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Aho: Symphony No 1; Hiljaisus: Violin Concerto / Gräsbeck

Release Date: 04/05/1994 
Label:  Bis   Catalog #: 396   Spars Code: DDD 
Composer:  Kalevi Aho
Performer:  Manfred Gräsbeck
Conductor:  Osmo Vänskä
Orchestra/Ensemble:  Lahti Symphony Orchestra
Number of Discs: 1 
Recorded in: Stereo 
Length: 1 Hours 2 Mins. 

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Notes and Editorial Reviews

Given Sibelius’s reputation as one of the great symphonists of the last century, contemporary Finnish composers may be forgiven for feeling a little overshadowed. Fortunately for the young Aho, Rautavaara’s advice and support proved decisive in shaping this symphony, which began life as a string quartet. The work is in four movements, the mysterious opening and ascending brass figures of the Andante strongly reminiscent of Shostakovich. Indeed, this is confirmed by the noted music publisher Fennica Gehrman, in a short article on the Finnish Musical Information Centre website.

There is no obvious programme here, but in his refreshingly unpretentious liner-notes – a welcome feature of this entire cycle – Aho does speak of
Read more ‘nightmares’ and ‘psychological crises’. Even without these pointers the Andante has a certain bleakness – desolation, even – although there’s none of the trenchancy one associates with Shostakovich in similar mood. That said the grim little waltz in the Allegretto could so easily be attributed to DSCH, not to mention the quiet but insistent tread in the lower strings.

By contrast the Presto kicks off with an arresting moto perpetuo that drives this fugue like a musical dynamo. This movement has some of the most individual writing so far. That said the shade of Shostakovich hovers nearby, the laconic waltz tune and a splintered remnant of the opening theme bringing the symphony to an enigmatic close.

The other works on this disc – Hiljaisuus (Silence) and the Violin Concerto – date from the early 1980s. According to Aho, Hiljaisuus, a Finnish Radio commission that was to last no more than five minutes, was intended as an introduction to the recently completed Violin Concerto. It’s a strange swirl of a piece, a mix of unsettling glissandos and unearthly sonorities. Sample the short passage at 4:02 and you may be forgiven for thinking you’re listening to Ligeti.

The Violin Concerto has more momentum and contrast than Hiljaisuus, although it shares the latter’s concentrated, more dissonant idiom. It isn’t the most grateful start to a violin concerto, the solo part – sensitively played by Manfred Gräsbeck – rather less prominent than one might expect. That said it would be difficult to hear it above the orchestral eruptions that punctuate the first movement. At 8:30 the soloist is given some insistent phrases that rise above muted timps, culminating in an equally restrained close.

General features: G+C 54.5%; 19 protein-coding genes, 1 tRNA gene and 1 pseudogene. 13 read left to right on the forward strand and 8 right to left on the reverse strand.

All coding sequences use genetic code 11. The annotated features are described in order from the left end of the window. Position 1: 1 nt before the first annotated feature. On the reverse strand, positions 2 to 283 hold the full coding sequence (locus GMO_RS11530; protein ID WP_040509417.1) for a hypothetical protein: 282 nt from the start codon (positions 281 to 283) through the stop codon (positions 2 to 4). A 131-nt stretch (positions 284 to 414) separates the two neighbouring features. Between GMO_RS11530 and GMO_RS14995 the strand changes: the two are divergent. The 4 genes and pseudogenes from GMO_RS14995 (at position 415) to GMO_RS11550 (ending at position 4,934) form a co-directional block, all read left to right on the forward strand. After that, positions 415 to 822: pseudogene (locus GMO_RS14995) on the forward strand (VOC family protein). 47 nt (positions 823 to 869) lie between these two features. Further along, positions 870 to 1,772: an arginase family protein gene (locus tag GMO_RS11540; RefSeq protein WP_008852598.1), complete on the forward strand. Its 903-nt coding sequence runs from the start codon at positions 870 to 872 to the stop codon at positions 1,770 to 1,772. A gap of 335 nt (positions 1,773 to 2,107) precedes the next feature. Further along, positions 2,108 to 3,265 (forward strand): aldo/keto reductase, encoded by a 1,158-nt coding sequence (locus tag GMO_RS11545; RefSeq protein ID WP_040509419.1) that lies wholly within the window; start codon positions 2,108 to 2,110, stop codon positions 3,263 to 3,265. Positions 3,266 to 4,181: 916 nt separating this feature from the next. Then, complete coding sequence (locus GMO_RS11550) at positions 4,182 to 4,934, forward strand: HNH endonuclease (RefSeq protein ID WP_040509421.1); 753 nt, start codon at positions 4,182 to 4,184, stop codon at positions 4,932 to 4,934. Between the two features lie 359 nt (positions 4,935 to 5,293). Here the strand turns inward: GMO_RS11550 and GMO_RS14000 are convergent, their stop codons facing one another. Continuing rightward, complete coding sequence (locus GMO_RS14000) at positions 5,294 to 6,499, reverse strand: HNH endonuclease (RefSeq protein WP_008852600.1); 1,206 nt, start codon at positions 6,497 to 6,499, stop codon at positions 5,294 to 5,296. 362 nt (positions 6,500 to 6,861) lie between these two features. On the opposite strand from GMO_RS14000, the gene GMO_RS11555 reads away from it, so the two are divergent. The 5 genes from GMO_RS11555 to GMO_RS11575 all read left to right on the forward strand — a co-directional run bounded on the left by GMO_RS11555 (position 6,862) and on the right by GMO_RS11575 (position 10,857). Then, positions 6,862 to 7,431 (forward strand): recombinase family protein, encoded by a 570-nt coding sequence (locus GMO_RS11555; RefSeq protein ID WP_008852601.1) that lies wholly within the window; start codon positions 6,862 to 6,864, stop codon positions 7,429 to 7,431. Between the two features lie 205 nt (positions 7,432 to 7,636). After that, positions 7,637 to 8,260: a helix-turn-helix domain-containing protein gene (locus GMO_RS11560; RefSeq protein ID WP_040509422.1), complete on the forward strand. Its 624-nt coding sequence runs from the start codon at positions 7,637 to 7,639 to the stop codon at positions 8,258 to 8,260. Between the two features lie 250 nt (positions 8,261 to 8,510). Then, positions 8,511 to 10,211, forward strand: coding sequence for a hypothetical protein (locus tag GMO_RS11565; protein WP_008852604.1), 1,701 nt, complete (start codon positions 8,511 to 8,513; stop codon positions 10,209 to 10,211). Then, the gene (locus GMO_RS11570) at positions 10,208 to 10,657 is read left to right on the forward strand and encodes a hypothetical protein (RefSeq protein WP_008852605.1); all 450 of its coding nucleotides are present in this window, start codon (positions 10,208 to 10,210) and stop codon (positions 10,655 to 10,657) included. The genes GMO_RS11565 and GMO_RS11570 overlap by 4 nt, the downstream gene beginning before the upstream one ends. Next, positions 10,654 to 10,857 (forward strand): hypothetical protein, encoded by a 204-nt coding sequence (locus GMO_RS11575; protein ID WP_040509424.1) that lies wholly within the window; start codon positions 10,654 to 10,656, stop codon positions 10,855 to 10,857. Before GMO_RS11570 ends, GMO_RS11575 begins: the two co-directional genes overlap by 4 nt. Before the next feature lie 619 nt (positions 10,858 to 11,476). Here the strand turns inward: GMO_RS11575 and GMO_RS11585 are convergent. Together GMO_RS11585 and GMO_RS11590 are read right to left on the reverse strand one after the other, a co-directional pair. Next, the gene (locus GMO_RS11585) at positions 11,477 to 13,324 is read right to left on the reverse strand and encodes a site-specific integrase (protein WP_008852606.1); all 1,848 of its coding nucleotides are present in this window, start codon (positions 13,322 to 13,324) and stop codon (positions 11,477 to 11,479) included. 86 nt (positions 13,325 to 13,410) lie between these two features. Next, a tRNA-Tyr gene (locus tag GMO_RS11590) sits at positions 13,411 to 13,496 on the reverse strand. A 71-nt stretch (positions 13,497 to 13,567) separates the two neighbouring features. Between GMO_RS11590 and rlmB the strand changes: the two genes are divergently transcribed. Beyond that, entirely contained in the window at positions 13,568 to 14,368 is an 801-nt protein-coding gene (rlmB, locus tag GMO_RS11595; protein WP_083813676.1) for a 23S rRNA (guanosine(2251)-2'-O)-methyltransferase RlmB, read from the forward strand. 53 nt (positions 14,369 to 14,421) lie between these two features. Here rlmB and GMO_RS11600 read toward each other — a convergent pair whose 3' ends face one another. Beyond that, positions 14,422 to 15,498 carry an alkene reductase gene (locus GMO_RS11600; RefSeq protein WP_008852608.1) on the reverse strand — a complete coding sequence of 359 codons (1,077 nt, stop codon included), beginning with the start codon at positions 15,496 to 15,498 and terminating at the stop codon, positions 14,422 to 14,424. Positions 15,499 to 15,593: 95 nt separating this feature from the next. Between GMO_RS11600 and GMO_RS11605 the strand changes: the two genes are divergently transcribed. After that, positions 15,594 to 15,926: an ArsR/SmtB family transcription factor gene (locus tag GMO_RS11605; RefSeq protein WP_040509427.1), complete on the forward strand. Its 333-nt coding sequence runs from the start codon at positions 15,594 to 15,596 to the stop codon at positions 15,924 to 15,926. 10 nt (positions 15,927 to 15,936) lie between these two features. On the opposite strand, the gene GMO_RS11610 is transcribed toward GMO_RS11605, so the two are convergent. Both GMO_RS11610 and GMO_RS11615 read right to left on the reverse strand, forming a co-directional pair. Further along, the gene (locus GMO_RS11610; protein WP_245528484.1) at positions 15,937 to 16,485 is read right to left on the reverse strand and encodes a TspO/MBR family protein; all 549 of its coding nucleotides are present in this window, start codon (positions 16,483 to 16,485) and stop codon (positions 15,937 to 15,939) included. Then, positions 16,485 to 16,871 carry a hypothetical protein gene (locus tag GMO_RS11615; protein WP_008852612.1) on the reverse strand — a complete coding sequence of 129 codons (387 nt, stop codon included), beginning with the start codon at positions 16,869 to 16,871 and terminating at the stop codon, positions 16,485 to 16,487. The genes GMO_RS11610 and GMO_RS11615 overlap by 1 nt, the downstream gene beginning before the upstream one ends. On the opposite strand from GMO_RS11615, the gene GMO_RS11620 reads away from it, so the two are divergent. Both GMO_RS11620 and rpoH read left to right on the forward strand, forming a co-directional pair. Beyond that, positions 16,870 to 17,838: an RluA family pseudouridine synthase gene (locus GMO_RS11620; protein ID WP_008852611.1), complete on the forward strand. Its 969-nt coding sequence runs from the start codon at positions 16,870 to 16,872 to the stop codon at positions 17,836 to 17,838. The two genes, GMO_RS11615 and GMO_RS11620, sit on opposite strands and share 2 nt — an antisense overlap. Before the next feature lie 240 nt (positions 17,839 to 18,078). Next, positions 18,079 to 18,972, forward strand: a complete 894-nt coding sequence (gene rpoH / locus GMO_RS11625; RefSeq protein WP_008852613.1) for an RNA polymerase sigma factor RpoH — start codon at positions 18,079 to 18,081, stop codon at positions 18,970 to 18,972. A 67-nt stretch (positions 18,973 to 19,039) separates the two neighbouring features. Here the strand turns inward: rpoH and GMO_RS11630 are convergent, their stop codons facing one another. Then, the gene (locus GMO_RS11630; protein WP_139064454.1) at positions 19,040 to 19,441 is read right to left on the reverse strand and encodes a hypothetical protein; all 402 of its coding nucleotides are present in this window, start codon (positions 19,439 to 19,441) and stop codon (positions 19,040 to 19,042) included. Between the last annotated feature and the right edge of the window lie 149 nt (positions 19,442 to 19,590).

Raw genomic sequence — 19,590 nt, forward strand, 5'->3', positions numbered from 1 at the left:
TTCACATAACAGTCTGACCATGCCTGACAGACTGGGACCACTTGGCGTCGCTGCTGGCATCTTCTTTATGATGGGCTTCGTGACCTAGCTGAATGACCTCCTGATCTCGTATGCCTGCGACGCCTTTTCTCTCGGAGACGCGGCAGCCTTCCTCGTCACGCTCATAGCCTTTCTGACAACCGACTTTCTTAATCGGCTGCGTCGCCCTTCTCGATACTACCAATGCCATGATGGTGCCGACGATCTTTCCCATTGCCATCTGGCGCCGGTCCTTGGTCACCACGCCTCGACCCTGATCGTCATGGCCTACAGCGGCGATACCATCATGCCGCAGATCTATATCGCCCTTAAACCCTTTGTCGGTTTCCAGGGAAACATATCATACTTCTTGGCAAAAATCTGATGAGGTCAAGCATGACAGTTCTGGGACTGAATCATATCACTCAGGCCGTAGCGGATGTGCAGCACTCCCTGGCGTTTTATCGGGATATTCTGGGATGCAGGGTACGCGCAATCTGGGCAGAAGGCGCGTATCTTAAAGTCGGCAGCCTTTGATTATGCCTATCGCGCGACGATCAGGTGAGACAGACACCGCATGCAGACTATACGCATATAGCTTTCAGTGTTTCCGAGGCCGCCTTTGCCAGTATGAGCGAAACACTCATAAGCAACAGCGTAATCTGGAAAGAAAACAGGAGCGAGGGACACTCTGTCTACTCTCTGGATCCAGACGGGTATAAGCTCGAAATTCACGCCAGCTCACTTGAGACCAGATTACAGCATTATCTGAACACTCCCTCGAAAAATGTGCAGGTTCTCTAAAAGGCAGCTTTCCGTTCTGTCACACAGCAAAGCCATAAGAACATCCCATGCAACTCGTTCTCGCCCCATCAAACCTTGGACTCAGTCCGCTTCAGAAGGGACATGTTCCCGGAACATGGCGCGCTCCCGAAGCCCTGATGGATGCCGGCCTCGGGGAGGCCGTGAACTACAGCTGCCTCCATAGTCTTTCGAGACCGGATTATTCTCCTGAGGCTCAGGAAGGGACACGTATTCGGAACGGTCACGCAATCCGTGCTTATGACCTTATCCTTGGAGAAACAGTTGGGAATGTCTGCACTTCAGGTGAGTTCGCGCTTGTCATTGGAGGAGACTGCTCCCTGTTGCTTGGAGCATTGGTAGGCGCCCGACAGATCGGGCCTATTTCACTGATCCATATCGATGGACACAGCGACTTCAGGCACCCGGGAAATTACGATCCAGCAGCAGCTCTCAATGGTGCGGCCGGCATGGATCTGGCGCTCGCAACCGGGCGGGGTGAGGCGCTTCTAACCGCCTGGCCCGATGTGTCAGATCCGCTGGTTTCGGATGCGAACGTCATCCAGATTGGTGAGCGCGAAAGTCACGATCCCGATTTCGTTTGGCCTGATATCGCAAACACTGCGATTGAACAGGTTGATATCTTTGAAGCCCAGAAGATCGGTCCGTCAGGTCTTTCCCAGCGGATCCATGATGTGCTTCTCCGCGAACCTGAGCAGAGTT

The repeated phrases at the start of the second movement – marked Leggiero – lead into music that fluctuates between light and shade. The soloist has some rhapsodic passages all to himself before we plunge into the spectral waltz of the finale. La Valse this isn’t, but the wild, somewhat demonic element is certainly present. Gräsbeck phrases these tunes like a Mahlerian Ländler – listen to the passage beginning at 3:37 – before he is crushed by a massive orchestral climax worthy of Bartók in Miraculous Mandarin mode.

Whatever hints there may be of other sound worlds Aho has fashioned something altogether individual here, combining a range of ear-pricking sonorities with music of considerable punch and power. Nothing quite prepares one for the gentle, introspective close to this concerto which, as I have discovered, is something of an Aho trademark.

Despite its obvious influences the symphony is remarkably assured for a student work. It’s economically scored, light on its feet and direct in its appeal, the chamber-like qualities much enhanced by the airy recording. The concerto is more roughly hewn; it’s a protracted tussle between soloist and orchestra, yet it has real presence and power. All credit to the Lahti Symphony Orchestra – just 40 years old when this recording was made – who play these scores with commitment and care. An excellent entrée to Aho’s distinctive sound world.

-- Dan Morgan, MusicWeb International
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Works on This Recording

Symphony no 1 by Kalevi Aho
Conductor:  Osmo Vänskä
Orchestra/Ensemble:  Lahti Symphony Orchestra
Period: 20th Century 
Written: 1969; Finland 
Venue:  Church of the Cross, Lahti, Finland 
Length: 27 Minutes 53 Secs. 
Notes: Church of the Cross, Lahti, Finland (05/1989 - 06/1989) 
Hiljaisuus by Kalevi Aho
Conductor:  Osmo Vänskä
Orchestra/Ensemble:  Lahti Symphony Orchestra
Period: 20th Century 
Written: 1982; Finland 
Venue:  Church of the Cross, Lahti, Finland 
Length: 5 Minutes 0 Secs. 
Notes: Church of the Cross, Lahti, Finland (05/1989 - 06/1989) 
Concerto for Violin by Kalevi Aho
Performer:  Manfred Gräsbeck (Violin)
Conductor:  Osmo Vänskä
Orchestra/Ensemble:  Lahti Symphony Orchestra
Period: 20th Century 
Written: 1981-1982; Finland 
Venue:  Church of the Cross, Lahti, Finland 
Length: 27 Minutes 38 Secs. 
Notes: Church of the Cross, Lahti, Finland (05/1989 - 06/1989) 

Sound Samples

Symphony No. 1: I. Andante
Symphony No. 1: II. Allegretto
Symphony No. 1: III. Presto
Symphony No. 1: IV. Andante - Allegro non troppo
Hiljaisuus (Silence)
Violin Concerto: I. Andante
Violin Concerto: II. Leggiero
Violin Concerto: III. Tempo di valse

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